Engaging with Characters

Posted: October 29, 2013 in Education, Humanity, Literature

owenmeany

Making students see the value in reading is a tough task. Most students do not read much on their own and when they do, as I have stated in a previous post, they usually pick up reading material that lacks depth.

When introducing my course on the first day, I tell the students not to treat the novels and stories as separate entities from ourselves – in order to understand and empathize, we have to engage. As readers, we have to build a relationship with the characters that we’re reading about. I understand, however, that much of the responsibility lies with the author to create a character that’s engaging in the first place – noted.

When a reader engages with the character (positively or negatively), they will engage in the story. When I think of characters that I’ve connected with, the list is a long one. I have connected with characters that are just like me, characters that are unlike me (but I can empathize with their situation), and characters who are the complete opposite of me, which (in and of itself) is intriguing.

Sadly, it wasn’t until grade 12 where I was forced to read, which has now become one of my favourite novels, John Irving’s A Prayer for Owen Meany – a daunting 500+ page read. It was in that same year that I was also forced to read Life of Pi (Martel) for an independent study unit. Though the characters of both novels were not like me in many ways, I found their situations fascinating and I knew I could build a relationship out of that.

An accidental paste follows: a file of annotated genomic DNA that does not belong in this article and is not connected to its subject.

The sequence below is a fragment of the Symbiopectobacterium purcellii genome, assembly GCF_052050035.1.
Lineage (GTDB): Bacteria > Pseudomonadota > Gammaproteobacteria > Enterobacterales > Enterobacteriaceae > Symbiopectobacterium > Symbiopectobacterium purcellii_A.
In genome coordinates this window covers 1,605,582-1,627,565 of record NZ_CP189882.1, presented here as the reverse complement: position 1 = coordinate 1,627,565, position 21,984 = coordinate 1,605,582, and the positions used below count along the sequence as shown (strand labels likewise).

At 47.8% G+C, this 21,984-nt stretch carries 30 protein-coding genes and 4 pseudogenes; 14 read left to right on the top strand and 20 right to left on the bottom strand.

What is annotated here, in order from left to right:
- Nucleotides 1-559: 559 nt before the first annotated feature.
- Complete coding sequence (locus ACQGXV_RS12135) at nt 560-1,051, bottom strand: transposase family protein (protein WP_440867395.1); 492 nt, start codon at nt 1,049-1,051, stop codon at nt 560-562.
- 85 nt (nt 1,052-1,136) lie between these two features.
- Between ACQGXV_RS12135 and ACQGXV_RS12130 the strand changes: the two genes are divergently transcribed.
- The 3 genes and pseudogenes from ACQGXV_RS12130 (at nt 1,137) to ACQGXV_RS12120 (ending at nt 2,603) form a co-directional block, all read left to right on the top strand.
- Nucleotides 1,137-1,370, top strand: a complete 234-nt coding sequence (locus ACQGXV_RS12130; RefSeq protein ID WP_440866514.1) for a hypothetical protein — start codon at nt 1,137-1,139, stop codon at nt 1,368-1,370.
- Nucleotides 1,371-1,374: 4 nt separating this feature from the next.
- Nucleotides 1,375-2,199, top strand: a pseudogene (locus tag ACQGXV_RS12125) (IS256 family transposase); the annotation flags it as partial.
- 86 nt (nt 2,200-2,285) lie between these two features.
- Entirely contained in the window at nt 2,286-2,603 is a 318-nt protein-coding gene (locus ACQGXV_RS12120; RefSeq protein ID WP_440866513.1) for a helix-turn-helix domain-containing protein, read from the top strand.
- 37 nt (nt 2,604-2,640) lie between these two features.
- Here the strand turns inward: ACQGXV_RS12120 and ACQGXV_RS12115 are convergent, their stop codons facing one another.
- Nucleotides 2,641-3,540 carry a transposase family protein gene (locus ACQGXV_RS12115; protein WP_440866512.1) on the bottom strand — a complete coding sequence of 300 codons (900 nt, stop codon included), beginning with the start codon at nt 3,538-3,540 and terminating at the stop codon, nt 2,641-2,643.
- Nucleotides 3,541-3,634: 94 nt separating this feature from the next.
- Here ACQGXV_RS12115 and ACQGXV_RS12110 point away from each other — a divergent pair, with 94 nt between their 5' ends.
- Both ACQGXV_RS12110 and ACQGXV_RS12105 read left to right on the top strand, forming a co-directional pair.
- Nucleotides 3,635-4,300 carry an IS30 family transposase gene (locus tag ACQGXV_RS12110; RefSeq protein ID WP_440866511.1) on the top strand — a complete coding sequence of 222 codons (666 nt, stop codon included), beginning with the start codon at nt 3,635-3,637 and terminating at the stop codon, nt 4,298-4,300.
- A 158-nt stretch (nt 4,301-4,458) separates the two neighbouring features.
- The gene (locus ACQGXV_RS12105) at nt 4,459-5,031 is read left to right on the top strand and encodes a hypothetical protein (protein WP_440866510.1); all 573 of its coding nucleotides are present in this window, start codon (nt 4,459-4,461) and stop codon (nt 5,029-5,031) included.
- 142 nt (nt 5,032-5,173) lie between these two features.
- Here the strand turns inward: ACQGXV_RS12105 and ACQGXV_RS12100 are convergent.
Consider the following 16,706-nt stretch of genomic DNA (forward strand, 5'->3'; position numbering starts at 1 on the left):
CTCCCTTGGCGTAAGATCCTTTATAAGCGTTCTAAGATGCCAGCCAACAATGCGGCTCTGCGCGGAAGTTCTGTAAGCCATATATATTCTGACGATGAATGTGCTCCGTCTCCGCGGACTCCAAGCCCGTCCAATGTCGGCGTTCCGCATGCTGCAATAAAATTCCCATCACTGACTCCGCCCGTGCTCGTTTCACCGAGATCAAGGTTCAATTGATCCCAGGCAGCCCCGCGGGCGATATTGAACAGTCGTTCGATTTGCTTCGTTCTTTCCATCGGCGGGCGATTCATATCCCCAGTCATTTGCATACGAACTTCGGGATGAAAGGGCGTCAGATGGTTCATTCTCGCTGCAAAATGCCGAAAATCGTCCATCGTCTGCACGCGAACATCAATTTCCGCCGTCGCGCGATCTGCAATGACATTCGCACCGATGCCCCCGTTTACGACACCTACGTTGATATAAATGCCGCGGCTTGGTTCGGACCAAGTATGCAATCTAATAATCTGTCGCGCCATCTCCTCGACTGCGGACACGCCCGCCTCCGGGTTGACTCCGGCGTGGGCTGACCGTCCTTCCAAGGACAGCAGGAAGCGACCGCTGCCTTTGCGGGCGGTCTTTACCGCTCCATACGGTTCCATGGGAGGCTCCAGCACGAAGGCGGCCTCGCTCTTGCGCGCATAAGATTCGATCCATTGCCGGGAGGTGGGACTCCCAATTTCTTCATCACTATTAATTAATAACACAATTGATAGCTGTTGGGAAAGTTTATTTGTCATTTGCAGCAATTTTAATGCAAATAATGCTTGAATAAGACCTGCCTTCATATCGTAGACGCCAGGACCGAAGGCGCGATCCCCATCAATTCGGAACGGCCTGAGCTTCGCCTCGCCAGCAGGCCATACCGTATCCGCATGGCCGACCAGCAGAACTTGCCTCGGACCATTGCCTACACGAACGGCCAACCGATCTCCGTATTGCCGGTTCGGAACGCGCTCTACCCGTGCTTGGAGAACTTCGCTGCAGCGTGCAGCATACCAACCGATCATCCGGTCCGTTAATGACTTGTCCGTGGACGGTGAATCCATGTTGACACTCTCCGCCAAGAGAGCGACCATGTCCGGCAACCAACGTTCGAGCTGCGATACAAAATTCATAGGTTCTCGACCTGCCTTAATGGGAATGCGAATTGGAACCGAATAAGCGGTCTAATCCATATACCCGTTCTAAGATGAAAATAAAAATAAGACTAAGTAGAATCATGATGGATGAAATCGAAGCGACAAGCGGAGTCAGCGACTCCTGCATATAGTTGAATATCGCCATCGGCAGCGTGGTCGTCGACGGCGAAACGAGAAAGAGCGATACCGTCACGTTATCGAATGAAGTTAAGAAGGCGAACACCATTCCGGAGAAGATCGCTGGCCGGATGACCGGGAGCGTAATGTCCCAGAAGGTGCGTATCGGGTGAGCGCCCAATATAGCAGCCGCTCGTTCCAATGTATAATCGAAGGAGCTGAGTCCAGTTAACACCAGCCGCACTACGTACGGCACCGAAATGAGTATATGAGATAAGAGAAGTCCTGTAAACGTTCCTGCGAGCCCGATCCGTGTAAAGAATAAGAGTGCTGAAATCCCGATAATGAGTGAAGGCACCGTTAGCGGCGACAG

A Prayer for Owen Meany had me hooked from the first line:

“I am doomed to remember a boy with a wrecked voice – not because of his voice or because he was the smallest person I ever knew, or even because he was the instrument of my mother’s death, but because he is the reason I believe in God; I am a Christian because of Owen Meany.” (Irving, 1).

That first line, in my opinion, is one of the most prolific openings to a novel I have ever encountered. In one simple line, I am introduced to two characters and a concept. One of the characters (Owen Meany) is small, has a wrecked voice, has killed the narrator’s mother, and developed the narrator into a Christian – somehow. The other character will narrate, had his mother killed by Owen, and is now presently a Christian. The concept: “Instrument.” More than anything, I wanted to know what kind of relationship Owen and (who we later meet as) John Wheelwright had where Owen could simultaneously (seemingly) kill John’s mother, but also turn John into a Christian…

Characters will often not be a mirror image to ourselves, nor would we find ourselves in their situation, but as readers we’ll often find positive or negative qualities in their personality or situation that allow us to engage. My students don’t necessarily have to agree with the characters or even like them, but to feel something for them is all a part of engaging.

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